As Business Insider Africa reports, Kenya is currently the “top destination for agritech investments in Africa”, driven by its agriculture-centric economy and, specifically, a need to solve their food security problem once and for all. Agritech and its ability to reach smallholders plays such an important role in Kenya’s strategy to achieve food security that the Central Bank of Kenya launched MobiGrow in 2018. With the express purpose of reaching smallholder famers, it uses a backwards-compatible USSD system to give farmers access to mobile-based bank accounts. 

Investment in the agriculture space is not just up to governments and venture capitalists. Timbuktoo, a new tech innovation financing facility by the United Nations Development Programme (UNDP), is set to be built in Rwanda. The announcement is stirring excitement for a technology boom on the continent. “The initiative aims to invest millions of dollars in catalytic and commercial capital over the next 10 years in order to build a distributed innovation network of eight pan-African hubs located in key ecosystems,” according to The New Times.

With specific hubs focussing on specific industry verticals, including fintech, agritech, and logistics, agrifood innovators across the continent will soon get access to more critical early-stage finance than ever before.

African solutions to first-world problems

Africa can learn from the mistakes made elsewhere. We now have better long-term data and accurate climate research, and the results are conclusive. Of the nine planetary boundaries we have crossed SIX. Agriculture and the food system has been a major contributor to all six, with climate change, a loss of biosphere/biodiversity integrity, land-systems change, the phosphorous and nitrogen cycle in the biogeochemical flow, freshwater use, and “novel entities” or chemical pollution from synthetic sources, all heavily impacted by the agrifood industry. 

The decimation that occurred in the US and EU as a result of unfettered overuse of pesticides, fertilizer, and repeated monoculture has seriously undermined the health of their soil, their pollinating insects, and biodiversity as a whole. On top of that, as FoodTank reports, the European farming system is only alive because the EU “spends roughly 60 billion Euros every year keeping its farmers in business. This massive annual subsidy is three times as much as Europe spends annually on development aid to all of Africa.”

Building on the wealth of knowledge from the mistakes of others, agripreneurs in Africa have a chance to do it better. And that is where agricultural technology companies come in.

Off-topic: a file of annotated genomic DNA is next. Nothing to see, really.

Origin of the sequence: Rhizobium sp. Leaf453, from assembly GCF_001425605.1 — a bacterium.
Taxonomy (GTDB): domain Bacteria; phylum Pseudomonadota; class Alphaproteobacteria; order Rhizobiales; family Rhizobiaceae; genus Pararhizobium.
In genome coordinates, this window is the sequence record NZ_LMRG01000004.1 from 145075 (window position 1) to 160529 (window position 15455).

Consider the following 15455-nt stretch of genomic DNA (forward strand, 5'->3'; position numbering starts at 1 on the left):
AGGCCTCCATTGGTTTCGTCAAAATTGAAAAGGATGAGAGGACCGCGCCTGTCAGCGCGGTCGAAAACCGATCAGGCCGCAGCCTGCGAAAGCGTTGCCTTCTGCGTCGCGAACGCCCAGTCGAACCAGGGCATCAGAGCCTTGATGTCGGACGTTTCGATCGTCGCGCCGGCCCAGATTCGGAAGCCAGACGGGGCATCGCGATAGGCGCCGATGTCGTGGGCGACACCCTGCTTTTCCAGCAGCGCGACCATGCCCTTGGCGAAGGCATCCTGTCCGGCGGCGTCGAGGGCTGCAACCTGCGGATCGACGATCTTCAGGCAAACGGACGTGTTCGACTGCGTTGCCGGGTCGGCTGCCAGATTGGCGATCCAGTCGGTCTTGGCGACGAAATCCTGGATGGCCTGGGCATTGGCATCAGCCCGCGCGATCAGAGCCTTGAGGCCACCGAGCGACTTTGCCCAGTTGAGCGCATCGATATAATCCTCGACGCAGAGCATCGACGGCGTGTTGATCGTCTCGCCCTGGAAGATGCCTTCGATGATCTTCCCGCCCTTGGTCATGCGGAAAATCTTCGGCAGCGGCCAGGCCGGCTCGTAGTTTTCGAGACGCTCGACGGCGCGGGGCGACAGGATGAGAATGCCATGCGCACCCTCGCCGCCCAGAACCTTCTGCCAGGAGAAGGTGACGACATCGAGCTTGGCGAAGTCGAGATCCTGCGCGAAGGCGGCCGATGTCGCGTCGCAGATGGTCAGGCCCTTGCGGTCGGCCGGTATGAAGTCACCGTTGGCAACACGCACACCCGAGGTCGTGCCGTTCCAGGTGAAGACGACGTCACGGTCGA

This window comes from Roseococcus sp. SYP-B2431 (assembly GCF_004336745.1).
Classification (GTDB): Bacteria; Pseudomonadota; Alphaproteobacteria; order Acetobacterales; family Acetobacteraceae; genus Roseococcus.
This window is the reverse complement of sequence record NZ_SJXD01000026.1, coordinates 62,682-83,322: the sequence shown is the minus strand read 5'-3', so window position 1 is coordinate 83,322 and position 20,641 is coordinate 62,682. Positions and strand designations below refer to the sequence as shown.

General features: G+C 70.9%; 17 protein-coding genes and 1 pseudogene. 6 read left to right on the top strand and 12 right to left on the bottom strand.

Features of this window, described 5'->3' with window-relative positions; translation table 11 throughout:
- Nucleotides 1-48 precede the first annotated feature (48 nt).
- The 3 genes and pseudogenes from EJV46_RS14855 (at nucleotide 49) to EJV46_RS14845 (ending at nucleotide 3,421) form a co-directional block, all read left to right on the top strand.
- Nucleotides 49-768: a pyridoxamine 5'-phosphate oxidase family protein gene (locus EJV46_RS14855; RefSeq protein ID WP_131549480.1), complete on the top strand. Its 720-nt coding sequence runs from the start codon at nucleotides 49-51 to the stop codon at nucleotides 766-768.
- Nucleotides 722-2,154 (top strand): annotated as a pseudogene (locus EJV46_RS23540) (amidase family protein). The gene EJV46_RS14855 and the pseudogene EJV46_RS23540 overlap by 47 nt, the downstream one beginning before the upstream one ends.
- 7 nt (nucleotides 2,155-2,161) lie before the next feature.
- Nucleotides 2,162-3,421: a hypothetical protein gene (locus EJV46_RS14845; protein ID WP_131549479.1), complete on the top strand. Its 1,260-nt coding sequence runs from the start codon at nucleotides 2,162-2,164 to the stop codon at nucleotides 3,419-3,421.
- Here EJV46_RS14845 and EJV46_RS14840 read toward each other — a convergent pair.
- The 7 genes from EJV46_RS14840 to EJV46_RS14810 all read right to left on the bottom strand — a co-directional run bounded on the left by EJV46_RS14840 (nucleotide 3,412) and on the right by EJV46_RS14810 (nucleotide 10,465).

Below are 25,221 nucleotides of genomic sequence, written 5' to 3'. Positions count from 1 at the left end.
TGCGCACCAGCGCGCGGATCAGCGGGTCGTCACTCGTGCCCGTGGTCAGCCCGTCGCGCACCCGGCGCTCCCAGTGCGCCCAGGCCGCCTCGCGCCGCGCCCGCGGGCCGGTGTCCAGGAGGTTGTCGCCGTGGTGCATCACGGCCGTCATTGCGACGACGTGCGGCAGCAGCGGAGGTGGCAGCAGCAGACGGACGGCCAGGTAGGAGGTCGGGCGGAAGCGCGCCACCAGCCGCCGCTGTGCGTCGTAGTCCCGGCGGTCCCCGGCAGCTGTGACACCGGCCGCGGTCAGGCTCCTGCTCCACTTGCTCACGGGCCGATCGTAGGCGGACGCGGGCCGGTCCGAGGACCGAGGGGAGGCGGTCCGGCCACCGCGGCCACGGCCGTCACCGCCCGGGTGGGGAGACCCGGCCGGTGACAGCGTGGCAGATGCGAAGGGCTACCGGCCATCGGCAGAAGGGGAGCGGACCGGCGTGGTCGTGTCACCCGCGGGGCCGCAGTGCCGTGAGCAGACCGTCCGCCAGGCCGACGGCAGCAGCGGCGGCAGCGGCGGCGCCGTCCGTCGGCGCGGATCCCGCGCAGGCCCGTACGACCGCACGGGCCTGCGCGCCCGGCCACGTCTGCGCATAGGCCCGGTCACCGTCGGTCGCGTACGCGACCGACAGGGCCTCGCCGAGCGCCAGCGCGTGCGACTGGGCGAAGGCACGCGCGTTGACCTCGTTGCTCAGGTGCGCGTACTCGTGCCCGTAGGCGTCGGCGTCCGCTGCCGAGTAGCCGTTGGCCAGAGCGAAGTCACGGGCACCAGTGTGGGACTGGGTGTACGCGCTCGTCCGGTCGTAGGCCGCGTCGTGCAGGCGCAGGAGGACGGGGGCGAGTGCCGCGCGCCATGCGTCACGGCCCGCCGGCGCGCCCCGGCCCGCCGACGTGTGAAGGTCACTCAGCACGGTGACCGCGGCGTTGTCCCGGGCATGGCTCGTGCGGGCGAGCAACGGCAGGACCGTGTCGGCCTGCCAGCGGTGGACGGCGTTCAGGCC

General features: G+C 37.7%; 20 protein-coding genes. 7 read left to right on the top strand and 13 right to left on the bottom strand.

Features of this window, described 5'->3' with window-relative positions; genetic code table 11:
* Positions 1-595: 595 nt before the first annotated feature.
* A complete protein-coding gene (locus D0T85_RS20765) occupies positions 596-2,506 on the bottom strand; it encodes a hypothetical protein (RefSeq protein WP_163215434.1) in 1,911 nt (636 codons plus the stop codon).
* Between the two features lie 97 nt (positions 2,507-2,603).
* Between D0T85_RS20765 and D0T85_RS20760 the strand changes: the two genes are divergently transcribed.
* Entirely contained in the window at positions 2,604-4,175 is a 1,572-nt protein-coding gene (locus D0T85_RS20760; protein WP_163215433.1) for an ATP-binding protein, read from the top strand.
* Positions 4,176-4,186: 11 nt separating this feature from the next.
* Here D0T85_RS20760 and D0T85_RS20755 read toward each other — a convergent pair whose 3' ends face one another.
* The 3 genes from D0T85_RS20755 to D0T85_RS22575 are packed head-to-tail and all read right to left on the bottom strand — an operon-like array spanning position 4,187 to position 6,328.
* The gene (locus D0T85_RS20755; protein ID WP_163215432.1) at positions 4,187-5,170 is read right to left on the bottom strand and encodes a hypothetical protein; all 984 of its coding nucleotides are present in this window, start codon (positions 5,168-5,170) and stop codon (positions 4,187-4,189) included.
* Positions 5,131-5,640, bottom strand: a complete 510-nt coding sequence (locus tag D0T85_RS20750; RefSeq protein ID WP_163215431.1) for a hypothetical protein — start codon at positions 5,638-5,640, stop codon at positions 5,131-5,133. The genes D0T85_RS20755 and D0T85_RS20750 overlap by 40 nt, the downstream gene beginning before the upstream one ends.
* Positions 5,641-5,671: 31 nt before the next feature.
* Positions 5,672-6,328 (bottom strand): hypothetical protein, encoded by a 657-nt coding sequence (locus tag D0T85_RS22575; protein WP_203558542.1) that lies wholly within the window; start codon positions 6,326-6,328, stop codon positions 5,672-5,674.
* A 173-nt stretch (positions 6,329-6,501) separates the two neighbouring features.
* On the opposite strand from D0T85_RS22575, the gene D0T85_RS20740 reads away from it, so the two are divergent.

With locally focussed business models that address knowledge gaps and provide farmers with better training and support, agritech entrepreneurs are empowering smallholder farmers and their families. 

Going into the future all the business choices and technological strides we make must be sustainable, nature-positive, higher-yielding with far less resources, and resilient to climate catastrophes.      

In short… agritech entrepreneurs in Africa have a monumental task. If they can design solutions that empower the people on continent, eliminating poverty and hunger while advancing the health of our natural environment, it will be a model to the rest of the planet.

African Agritech is Shaping a Healthier Planet

Food and technology have been intricately linked since the dawn of agriculture. Every tool designed to work the soil and produce food, from a simple hoe to a high-tech self-driving harvester with an integrated vegetable packaging facility, is agritech. And our reliance on more advanced agricultural technologies to feed the world will only grow.

“If you want to feed the world in 2050, then the next 40 years, we need to produce the same amount of food as we did over the last 8000 years. And that gives a bit of an indication of the pressure on the food system,” says Prof Ernst van den Ende, of Wageningen University & Research in the Netherlands. In the past, more food meant simply to add more farmland into the equation. But that is no longer an option.  

“We’ve already cleared an area roughly the size of South America to grow crops. To raise livestock, we’ve taken over even more land, an area roughly the size of Africa. Agriculture’s footprint has caused the loss of whole ecosystems around the globe […]” relates Jonathan Foley in National Geographic. With 40% of the land surface of the entire planet already converted to farmland, and a very strong possibility that overfishing will cause the irreparable collapse of the global fishing industry, the need to leverage technology and nature-positive food production practices is more urgent than ever.

Change of the current system is inevitable, and agritech will be a determining factor in the battle for a healthier planet. 

Agritech boosts production on already-farmed lands